Scottish-born comedian Danny Bhoy wants everyone to keep things simple. Last night at Melbourne’s Hamer Hall for his Melbourne International Comedy Festival show Please Untick This Box (on every night till 9 April), Bhoy lamented the unnecessary complications in today’s world. Why should we fill out a survey when we’re just getting a haircut? What’s the use of explaining how you heard about Metro’s train system? Bhoy was set on simplifying things using his signature quick wit, observant intelligence and adept skill at crafting perfect punchlines.

First playing at the MICF in 2003, Bhoy now regularly tours sold-out shows in Australia, New Zealand and Canada, where he has huge followings. Bhoy has four DVDs of his stand up shows including an hour-long special for Comedy Central. He has also been on David Letterman and had several appearances on Live at the Apollo. Having originally studied to be a history teacher, political commentary and cultural awareness have become staples of Bhoy’s routine, as well as the ability to establish an intimacy with his audience, even while he relentlessly mocks their current system of government.

Introducing himself over the speaker, Danny Bhoy talked about his decision not to have a support act because we came to see him, not someone ‘shitter than me’, he claimed. Pretty soon he launched into some topical political comedy, showing his knack for imitating accents as he satirised the argumentative nature of Australian parliament. He suggested our government look to American politics, whose campaign speeches consist of continuous references to ‘freedom’ and ‘children’, repeated to the point of absurdity. One of the show’s highlights began with a trip to the sight of John F Kennedy’s assassination, where a little white cross marks the point at which he was shot—a target, Bhoy quipped. He then likened this to putting mock-tire skids in the Pont de l’Alma tunnel where Princess Diana died. When this joke was met with some reservations from the audience, Bhoy relished the irony of us enjoying his joke about President Kennedy only moments ago.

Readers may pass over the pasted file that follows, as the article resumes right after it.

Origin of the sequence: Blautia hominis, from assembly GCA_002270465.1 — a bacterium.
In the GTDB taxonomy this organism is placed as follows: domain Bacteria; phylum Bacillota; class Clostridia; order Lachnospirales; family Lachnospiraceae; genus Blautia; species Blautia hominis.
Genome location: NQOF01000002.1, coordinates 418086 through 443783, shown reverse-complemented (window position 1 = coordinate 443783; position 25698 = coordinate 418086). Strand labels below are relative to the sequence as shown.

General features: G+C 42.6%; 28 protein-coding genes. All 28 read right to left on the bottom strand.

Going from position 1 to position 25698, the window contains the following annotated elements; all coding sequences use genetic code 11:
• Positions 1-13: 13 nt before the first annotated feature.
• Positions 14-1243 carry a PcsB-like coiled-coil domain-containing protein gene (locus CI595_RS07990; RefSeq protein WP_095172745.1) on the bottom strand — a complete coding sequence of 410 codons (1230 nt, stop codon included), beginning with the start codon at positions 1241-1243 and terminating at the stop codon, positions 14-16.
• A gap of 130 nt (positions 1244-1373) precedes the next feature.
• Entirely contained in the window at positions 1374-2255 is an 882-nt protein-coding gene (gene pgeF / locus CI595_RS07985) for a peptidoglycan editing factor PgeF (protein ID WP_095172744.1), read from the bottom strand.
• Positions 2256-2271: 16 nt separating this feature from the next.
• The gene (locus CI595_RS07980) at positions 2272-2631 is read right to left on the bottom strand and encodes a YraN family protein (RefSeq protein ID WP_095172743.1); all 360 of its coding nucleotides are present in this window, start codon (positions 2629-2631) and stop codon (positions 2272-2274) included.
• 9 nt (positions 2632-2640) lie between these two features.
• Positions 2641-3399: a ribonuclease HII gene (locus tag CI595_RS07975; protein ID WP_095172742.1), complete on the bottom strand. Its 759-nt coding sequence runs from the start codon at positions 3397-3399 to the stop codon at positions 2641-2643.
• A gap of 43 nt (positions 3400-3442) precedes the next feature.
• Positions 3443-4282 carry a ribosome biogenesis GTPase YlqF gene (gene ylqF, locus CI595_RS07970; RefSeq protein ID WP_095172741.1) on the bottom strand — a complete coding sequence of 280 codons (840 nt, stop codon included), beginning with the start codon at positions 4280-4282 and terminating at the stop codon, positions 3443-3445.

Bhoy clearly enjoys pushing envelopes with his humour—an attitude which he’s claimed has got him death threats in the past—but all this is done with his cheeky grin and affable, conversational manner. A comedian whose irreverent sense of humour is infectious, Bhoy’s performance is enjoyable and thought-provoking without ever seeming reactionary despite its touchy subjects. He also managed to mix in a few anecdotes including spotting a teenager defacing his poster and subsequently requesting a photo when Bhoy confronted him, as well as a particularly awkward naked encounter in his hotel room.

Danny Bhoy’s Please Untick This Box really gives you your money’s worth. Like Jen Kirkman’s performance also in this year’s festival, it’s the product of a comedian who loves what he does and is working hard to give the audience what they’ve paid for. A real highlight at this year’s Comedy Festival.